Be Scared of Everything: Horror Essays (Peter Counter) is a set of concise, articulate essays that actually draws from a variety of cultural sources, from horror films to some of the more bizarre alleys of the Internet. A full review can be found a little further down on this blog. 

Impossible Owls (Brian Phillips) is series of long, thoughtful and well-written essays on obscure subjects – like Sumo wrestlers – and comes highly recommended.  

Novels: True Grit (Charles Portis) and Hard Rain Falling (Carpenter) were two of my favourite novels of the year. Both were hard-hitting, compelling and highly descriptive in an accessible style. 

An Artist of the Floating World (Ishiguro) is a quietly compelling and flawlessly written story, not to mention a poignant one.  

Memoirs of an Infantry Officer (Siegfried Sassoon) is what I assume to be a memoir wearing a thin disguise as a novel. I was struck by description like this: “In 1917 I was only beginning to learn that life, for the majority of the population, is an unlovely struggle against unfair odds, culminating in a cheap funeral.” This after a description of a British soldier with “a horribly smashed head.” Sassoon describes a mug of “reviving but trench-flavoured tea.” Meeting the Colonel during a conflict he feels he has “no business to be there at all, let alone helping to make a hole in the Colonel’s cake, which was a jolly good one.” Or the absurdity of a fairly sadistic doctor who appears to enjoy upsetting the soldiers under his care. Sassoon asks about a few weeks in the country and the reply comes: “You’ll stay here; and when you leave here, you’ll find yourself back at the front in double-quick time. How d’you like that idea?” Sassoon feels like hitting him, but in the end assumes someone else will do it.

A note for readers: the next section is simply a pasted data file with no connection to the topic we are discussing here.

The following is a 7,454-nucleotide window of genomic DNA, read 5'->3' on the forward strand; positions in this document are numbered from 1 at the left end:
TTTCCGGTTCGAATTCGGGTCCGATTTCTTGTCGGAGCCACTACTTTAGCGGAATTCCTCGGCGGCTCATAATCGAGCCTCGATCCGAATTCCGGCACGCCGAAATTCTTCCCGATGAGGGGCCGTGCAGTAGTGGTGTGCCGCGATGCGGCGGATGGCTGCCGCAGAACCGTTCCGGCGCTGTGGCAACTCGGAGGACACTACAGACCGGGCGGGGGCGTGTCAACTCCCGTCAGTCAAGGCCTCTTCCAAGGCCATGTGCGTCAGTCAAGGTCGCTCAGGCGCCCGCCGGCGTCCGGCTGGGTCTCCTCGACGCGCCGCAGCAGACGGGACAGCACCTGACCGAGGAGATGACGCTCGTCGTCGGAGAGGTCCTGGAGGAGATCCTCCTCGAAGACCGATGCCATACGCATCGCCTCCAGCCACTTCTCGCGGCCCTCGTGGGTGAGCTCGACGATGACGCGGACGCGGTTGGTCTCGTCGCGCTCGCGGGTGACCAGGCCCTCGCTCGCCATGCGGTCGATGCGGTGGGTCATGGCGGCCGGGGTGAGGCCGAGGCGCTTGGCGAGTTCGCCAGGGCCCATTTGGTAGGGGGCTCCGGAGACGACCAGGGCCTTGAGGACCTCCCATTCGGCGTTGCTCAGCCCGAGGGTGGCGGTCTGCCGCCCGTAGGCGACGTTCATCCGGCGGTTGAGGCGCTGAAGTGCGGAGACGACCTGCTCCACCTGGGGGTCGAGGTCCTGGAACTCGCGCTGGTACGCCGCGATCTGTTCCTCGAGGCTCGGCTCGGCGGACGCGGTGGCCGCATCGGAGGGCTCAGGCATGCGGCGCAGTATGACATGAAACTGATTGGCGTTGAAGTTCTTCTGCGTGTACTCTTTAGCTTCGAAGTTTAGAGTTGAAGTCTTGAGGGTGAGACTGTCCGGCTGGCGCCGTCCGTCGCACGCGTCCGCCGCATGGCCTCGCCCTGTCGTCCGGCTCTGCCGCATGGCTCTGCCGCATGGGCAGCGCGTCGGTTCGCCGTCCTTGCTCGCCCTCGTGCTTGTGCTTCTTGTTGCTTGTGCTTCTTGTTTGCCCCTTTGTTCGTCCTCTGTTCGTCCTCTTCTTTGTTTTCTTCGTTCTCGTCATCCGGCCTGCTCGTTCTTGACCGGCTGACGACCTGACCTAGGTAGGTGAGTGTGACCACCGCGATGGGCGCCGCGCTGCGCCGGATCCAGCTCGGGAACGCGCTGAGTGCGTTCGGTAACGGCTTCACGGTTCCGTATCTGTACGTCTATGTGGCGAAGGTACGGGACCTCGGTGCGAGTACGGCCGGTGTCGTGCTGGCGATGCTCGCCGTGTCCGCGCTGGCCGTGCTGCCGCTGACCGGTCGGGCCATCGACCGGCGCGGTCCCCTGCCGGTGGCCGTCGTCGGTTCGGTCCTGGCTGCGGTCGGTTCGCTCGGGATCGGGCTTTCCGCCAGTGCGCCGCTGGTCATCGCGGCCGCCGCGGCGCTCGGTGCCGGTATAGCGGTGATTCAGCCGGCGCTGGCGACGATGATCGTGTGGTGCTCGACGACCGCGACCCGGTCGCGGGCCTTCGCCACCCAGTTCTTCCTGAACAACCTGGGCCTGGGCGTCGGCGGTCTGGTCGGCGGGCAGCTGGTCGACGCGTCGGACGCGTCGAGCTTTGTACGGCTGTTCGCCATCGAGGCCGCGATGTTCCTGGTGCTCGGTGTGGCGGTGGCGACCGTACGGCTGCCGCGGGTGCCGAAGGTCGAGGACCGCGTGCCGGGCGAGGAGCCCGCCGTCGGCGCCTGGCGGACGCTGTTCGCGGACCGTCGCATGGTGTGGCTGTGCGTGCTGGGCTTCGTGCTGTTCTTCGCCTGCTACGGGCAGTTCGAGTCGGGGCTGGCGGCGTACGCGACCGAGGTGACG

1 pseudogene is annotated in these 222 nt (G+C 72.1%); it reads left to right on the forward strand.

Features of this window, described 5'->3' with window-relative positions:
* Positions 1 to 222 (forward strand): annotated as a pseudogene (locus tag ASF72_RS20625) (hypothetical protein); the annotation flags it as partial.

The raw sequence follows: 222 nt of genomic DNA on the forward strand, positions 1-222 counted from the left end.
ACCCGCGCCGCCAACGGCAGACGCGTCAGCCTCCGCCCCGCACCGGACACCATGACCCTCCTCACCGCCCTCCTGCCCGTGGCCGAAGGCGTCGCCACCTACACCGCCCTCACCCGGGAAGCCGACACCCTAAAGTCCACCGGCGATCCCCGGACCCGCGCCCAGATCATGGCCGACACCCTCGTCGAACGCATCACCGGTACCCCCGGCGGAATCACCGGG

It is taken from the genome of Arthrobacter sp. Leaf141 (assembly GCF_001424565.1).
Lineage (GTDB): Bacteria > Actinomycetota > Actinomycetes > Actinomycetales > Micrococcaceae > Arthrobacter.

Mr. Bridge (Even S. Connell) is a superb portrait of a flawed character and borderline fascist. I didn’t quite enjoy it as much as Mrs. Bridge (written earlier) given the earlier novel has a more sympathetic character and manages more poignancy. But a portrait of a narrow-minded character is still relevant and both are quiet American masterpieces. 

I found both Moon of the Crusted Snow (Waubeshig Rice) and Split Tooth (Tanya Tagaq) to be absolutely compelling reading.